Google scientists say they have used a special “quantum computer” to complete a calculation that would take the fastest computers in the world up to 10,000 years to solve. It took Google’s computer 200 seconds.

Quantum computing is confusing. It’s based on ideas that make little sense compared to the way humans usually see and experience the world. This article will try to explain some of the ideas behind it, but don’t worry if you don’t fully understand it. The main idea is that there is a new kind of computing that isn’t here yet, but it’s coming. And it will change the world.

To understand what’s different about quantum computers, you have to understand a little bit about atoms and regular computers.

Everything in world is made of atoms. People once believed that atoms were the smallest thing in the world. Then scientists learned about smaller parts of the atom, like electrons, protons, and neutrons. Later, they learned about even smaller particles.

Particles smaller than an atom act very strangely. This is the key to quantum computing.

Regular computers do their work using just two numbers, like a switch: 0 is off and 1 is on. Everything a computer does is broken down into a long series of “bits” that are either off (0) or on (1).

Computers juggle these bits very quickly, but it’s easy to see that reducing everything to 0s and 1s could be difficult and slow.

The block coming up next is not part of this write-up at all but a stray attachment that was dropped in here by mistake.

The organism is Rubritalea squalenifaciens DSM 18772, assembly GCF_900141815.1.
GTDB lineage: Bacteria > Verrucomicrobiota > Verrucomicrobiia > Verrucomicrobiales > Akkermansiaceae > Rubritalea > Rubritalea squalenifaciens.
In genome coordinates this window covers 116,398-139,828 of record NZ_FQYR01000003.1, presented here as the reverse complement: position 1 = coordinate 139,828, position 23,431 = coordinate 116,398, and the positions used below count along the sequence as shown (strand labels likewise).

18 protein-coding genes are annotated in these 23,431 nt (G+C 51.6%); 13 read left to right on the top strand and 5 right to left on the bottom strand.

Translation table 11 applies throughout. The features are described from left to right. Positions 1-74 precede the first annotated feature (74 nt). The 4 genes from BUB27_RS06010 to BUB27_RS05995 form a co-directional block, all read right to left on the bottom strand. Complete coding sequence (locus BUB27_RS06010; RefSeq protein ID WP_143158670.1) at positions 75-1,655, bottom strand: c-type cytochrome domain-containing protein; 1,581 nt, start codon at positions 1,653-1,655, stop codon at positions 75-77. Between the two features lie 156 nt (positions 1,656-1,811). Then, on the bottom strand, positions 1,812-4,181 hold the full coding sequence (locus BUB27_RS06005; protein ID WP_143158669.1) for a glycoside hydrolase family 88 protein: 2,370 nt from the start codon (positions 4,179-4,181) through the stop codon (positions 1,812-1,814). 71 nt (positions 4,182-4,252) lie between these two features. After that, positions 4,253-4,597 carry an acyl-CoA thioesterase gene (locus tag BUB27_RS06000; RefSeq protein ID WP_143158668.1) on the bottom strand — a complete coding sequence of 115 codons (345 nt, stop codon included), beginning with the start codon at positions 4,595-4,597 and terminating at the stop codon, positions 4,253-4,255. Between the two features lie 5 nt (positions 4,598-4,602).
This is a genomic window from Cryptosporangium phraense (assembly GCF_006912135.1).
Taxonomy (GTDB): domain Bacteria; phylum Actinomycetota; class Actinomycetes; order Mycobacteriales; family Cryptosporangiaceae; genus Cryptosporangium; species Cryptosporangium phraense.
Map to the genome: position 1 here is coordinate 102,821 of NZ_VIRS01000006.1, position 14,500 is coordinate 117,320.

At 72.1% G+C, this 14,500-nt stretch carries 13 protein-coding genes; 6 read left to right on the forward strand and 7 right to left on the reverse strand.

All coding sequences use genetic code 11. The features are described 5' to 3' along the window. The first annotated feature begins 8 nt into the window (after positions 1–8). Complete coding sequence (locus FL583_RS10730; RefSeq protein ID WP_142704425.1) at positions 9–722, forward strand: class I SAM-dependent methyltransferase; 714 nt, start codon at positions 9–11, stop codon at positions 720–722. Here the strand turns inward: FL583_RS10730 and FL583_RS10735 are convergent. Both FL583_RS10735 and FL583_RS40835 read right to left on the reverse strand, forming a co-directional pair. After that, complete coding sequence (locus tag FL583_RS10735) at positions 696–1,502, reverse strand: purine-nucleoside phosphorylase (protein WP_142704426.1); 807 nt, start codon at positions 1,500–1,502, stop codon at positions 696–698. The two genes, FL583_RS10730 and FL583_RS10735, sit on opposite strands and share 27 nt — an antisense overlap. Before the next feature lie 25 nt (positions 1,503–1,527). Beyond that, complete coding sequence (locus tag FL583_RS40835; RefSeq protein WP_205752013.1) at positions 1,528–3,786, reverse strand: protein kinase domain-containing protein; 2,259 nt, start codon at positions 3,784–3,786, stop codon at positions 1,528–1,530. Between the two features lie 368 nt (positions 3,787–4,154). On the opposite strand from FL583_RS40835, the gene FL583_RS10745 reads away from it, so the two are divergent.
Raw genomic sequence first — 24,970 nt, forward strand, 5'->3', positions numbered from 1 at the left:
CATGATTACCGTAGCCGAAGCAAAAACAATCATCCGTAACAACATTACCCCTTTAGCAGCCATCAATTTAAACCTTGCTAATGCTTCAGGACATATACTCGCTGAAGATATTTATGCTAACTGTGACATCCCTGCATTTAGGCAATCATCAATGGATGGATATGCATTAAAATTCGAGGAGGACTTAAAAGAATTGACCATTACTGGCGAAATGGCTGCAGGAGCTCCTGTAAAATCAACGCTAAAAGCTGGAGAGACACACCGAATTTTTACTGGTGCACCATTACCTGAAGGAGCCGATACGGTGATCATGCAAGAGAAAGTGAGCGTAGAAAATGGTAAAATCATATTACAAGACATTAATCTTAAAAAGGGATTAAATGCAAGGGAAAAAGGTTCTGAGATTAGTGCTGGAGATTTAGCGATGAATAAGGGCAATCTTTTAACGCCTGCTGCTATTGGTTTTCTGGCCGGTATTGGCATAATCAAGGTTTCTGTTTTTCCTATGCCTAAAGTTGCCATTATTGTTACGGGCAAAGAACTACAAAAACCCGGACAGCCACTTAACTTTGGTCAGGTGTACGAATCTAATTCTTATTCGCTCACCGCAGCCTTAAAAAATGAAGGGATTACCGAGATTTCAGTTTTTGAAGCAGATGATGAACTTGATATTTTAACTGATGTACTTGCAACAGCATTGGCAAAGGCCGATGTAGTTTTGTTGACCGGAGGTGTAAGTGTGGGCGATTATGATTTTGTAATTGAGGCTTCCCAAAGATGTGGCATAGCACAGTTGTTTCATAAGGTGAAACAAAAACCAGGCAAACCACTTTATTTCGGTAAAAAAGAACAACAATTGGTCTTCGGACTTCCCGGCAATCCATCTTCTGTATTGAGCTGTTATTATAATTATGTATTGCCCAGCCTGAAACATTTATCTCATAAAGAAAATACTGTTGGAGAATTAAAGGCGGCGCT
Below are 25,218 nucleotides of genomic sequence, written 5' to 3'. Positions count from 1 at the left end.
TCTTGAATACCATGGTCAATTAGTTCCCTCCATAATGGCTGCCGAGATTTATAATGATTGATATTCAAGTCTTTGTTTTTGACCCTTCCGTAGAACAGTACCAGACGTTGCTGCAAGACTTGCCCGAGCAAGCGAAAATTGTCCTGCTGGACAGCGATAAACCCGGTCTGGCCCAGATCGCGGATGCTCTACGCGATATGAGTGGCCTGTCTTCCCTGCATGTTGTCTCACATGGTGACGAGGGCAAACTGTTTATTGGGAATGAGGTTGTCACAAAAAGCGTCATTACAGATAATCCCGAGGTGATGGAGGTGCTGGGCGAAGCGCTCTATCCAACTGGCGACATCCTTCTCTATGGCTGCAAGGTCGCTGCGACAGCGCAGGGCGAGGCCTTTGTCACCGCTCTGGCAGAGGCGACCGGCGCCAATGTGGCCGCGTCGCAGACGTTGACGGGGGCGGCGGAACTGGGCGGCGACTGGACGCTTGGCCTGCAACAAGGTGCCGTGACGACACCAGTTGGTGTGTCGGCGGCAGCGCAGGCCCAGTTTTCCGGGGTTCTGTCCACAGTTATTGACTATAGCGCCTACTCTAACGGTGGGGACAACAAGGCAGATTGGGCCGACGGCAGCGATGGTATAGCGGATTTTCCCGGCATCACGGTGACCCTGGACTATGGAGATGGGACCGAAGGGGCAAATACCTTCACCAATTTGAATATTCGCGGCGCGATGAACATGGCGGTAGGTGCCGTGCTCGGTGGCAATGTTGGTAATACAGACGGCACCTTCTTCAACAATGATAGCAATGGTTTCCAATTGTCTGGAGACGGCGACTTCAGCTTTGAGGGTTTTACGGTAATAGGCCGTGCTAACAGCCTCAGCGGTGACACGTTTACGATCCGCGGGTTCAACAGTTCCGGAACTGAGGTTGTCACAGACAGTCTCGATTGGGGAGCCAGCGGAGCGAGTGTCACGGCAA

Quantum computing is based on quantum bits, or qubits. This is where it starts to get weird.

One common explanation is that a qubit is like a coin flipping in the air. While it’s spinning, it can hold many different positions – almost as if it’s both tails AND heads. But when it lands, it must be either tails or heads (0 or 1).

Like a flipping coin, as long as a qubit isn’t measured, it can hold any number of values. Once it’s measured, it can only be 0 or 1.

Qubits can also affect other qubits. This is called “entanglement”. Albert Einstein called it “spooky action at a distance”.

Because of this entanglement and the fact that the quantum computer doesn’t care about the value of the qubits until the end of the calculation, it only requires a small number of qubits to equal the power of a supercomputer.

Google’s quantum computer, called Sycamore, used 53 qubits. To run, parts of the machine must be cooled down to nearly absolute zero (−459.67° Fahrenheit, −273.15° Celsius). The qubits must be very carefully controlled.

Though the calculation Google solved didn’t really matter, the test was important. It proved that quantum computers can quickly solve problems that are basically impossible for non-quantum computers. This is known as “quantum supremacy”.

Google claims that a non-quantum computer would take 10,000 years to make the same calculations. IBM says it might only take two and a half days. Either way, the quantum computer is far quicker.

Quantum computing is just getting started. Many people have compared this experiment to the first airplane flight by the Wright Brothers. The flight only lasted 12 seconds, but it proved that powered flying machines were possible. Planes have come a long way since then.

Many people believe that, in the future, quantum computers will teach us far more about the world and help us create new materials that will change the way we live.